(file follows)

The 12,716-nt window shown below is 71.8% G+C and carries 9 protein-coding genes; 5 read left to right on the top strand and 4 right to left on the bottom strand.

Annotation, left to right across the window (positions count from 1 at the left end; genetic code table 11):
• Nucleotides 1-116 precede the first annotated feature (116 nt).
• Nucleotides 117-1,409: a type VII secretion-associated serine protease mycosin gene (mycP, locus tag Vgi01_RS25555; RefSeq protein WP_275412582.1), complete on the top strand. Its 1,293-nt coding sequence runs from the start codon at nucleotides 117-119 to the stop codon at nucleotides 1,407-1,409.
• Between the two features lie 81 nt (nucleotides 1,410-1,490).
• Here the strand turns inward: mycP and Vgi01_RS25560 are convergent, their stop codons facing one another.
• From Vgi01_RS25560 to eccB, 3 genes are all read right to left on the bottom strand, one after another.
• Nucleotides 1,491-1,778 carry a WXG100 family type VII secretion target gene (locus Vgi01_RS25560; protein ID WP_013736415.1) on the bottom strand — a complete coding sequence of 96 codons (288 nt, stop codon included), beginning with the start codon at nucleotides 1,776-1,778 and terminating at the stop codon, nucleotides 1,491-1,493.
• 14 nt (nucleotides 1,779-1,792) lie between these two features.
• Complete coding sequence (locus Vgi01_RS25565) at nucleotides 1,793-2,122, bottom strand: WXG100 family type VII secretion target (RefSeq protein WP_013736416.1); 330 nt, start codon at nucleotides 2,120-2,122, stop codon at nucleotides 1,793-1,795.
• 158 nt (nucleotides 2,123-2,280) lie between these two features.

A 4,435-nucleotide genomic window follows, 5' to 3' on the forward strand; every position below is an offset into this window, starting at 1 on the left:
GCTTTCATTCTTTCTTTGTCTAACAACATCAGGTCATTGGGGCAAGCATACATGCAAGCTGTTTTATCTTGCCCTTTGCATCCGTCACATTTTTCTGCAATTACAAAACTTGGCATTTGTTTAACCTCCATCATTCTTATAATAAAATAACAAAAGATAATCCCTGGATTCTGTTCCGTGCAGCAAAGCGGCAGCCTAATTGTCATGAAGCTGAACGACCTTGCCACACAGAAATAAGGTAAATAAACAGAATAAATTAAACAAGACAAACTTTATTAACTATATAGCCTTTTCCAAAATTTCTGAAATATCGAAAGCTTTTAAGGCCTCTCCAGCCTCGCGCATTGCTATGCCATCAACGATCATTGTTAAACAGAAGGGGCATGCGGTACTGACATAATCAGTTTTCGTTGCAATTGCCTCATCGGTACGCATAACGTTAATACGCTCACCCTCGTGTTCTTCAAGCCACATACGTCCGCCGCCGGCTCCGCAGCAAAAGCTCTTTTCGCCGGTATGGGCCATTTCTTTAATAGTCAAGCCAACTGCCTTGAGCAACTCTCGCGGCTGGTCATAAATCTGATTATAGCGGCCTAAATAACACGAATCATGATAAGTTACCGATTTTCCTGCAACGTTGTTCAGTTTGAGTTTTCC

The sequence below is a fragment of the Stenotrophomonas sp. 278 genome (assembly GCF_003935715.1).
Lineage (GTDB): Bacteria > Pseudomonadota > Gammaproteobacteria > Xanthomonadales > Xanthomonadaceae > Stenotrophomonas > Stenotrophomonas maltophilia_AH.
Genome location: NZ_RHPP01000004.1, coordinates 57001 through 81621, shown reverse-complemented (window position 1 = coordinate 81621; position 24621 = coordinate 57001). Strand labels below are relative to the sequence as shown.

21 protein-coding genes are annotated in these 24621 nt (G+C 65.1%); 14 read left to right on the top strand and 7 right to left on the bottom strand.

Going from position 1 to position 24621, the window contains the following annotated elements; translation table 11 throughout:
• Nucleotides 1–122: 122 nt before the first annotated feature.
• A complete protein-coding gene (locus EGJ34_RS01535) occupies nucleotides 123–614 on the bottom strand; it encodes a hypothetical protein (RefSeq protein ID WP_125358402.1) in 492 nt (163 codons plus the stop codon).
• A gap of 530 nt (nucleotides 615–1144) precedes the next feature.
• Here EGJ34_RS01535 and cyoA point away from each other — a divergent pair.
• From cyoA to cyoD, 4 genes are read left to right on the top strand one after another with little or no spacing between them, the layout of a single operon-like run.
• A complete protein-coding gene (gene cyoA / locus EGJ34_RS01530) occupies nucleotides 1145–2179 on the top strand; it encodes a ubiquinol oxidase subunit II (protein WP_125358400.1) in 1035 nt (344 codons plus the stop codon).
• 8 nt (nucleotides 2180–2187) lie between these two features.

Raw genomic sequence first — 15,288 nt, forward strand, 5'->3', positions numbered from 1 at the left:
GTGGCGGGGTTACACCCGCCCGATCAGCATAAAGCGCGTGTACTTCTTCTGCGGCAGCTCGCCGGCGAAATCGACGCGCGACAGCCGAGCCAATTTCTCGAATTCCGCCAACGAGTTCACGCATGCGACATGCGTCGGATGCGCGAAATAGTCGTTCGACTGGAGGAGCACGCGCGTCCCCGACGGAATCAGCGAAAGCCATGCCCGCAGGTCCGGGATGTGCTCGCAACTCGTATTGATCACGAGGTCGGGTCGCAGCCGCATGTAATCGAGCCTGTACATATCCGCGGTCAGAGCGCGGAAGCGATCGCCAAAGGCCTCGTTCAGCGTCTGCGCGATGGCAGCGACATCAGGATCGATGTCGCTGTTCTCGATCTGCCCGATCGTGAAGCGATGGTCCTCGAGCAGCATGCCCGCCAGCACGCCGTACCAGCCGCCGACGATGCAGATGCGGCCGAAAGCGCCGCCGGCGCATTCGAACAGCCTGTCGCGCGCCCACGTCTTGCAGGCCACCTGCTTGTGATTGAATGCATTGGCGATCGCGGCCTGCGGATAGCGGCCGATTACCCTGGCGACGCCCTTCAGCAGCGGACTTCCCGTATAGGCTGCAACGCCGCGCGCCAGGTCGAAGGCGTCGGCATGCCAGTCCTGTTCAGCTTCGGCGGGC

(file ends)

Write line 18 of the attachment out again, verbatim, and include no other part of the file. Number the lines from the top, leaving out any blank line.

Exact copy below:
Going from position 1 to position 24621, the window contains the following annotated elements; translation table 11 throughout: